Accepting the limited scope for action open to the chancellor, combined with the need for a little political magic, (these occasions are often as much about pulling political rabbits out of the hat as they are sensible economics) there will doubtless be a whole raft of changes to various types of taxation.

Personal allowances will be raised, some commentators are expecting a tactical reduction in VAT (possibly for the hospitality sector), while others point to a continuing reduction in corporation tax (this one coming into force in 2014).

In the absence of much room for real action, it is fair to assume there will be a number of consultations announced into a whole host of potential schemes many of which will never amount to much, but which look good on the day.

There will be the usual media flurry listing winners and losers from the budget, all filtered through the current political lens of austerity and Labour’s constant jibe that the Tories are more concerned with helping the rich than the poor.

It’s hard to think that there would be more winners if Mr Osborne listened to the entrepreneurs and made next week’s the shortest Budget in history.

This article first appeared in economia.

Photograph: Getty Images

Richard Cree is the Editor of Economia.

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Commons Confidential: What happened at Tom Watson's birthday party?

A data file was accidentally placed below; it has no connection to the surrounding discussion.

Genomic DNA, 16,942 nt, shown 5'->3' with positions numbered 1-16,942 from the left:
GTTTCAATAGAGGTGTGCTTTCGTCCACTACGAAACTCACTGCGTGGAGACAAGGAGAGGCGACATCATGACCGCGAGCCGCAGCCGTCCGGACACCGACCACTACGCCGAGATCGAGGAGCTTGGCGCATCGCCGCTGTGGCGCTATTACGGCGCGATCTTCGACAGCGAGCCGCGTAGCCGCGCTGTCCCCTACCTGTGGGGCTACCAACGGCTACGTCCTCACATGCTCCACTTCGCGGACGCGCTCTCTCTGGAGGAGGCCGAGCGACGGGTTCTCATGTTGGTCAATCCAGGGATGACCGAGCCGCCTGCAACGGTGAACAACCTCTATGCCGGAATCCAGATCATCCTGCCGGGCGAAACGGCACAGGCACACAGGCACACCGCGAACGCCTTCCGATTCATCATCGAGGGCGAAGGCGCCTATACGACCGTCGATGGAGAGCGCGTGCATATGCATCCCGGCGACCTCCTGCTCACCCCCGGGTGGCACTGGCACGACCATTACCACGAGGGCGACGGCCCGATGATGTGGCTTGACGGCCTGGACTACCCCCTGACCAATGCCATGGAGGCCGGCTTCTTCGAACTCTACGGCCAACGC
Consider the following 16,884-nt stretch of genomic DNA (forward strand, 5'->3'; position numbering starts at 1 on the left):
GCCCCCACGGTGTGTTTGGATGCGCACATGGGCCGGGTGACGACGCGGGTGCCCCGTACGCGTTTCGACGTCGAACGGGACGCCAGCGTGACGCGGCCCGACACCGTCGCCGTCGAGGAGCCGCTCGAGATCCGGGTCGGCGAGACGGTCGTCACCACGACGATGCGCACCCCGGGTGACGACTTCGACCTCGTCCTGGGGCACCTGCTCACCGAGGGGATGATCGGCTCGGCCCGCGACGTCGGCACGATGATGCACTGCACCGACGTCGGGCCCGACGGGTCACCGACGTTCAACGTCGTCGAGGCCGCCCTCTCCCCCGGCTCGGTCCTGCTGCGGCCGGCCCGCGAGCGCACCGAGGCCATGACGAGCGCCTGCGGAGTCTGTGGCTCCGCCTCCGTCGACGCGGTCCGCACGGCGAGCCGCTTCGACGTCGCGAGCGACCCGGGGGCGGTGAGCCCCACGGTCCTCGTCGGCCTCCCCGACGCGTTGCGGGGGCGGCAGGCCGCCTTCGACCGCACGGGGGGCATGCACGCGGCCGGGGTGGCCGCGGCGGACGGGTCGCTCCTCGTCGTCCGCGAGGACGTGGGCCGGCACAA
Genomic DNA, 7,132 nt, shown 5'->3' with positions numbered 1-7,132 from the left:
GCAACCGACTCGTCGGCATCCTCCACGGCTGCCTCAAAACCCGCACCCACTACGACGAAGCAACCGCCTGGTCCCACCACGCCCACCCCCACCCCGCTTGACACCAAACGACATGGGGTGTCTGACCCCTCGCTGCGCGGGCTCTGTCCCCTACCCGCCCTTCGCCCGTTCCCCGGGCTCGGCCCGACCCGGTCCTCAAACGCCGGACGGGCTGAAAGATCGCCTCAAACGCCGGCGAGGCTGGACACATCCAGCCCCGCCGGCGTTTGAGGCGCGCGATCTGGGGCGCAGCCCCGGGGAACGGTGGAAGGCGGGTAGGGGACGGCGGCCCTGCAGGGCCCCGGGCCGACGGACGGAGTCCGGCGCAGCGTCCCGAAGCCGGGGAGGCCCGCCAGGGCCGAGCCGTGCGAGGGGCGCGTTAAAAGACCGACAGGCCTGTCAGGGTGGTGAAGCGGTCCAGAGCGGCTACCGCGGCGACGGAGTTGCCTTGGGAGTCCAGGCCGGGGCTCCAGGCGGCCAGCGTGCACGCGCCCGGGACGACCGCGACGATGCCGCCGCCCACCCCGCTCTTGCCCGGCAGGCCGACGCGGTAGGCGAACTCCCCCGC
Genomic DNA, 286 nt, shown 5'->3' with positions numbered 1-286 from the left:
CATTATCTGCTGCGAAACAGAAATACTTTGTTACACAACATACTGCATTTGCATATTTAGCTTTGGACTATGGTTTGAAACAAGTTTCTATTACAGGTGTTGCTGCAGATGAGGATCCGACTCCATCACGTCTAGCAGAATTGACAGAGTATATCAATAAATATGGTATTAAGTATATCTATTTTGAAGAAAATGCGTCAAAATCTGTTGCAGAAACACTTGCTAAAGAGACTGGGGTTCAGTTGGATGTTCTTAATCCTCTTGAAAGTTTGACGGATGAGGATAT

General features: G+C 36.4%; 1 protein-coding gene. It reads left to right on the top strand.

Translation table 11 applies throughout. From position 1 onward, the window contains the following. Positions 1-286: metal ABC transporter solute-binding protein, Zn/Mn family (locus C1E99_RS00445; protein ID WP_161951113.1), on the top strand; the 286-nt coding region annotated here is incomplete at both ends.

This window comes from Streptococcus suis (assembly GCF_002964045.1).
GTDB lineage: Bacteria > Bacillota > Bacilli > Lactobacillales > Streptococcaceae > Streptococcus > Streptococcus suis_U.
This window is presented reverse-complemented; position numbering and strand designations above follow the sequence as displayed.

Finances, fair and foul – and why Keir Starmer is doing the time warp.

Keir Starmer’s comrades mutter that a London seat is an albatross around the neck of the ambitious shadow Brexit secretary. He has a decent political CV: he was named after Labour’s first MP, Keir Hardie; he has a working-class background; he was the legal champion of the McLibel Two; he had a stint as director of public prosecutions. The knighthood is trickier, which is presumably why he rarely uses the title.

The consensus is that Labour will seek a leader from the north or the Midlands when Islington’s Jeremy Corbyn jumps or is pushed under a bus. Starmer, a highly rated frontbencher, is phlegmatic as he navigates the treacherous Brexit waters. “I keep hoping we wake up and it’s January 2016,” he told a Westminster gathering, “and we can have another run. Don’t we all?” Perhaps not everybody. Labour Remoaners grumble that Corbyn and particularly John McDonnell sound increasingly Brexitastic.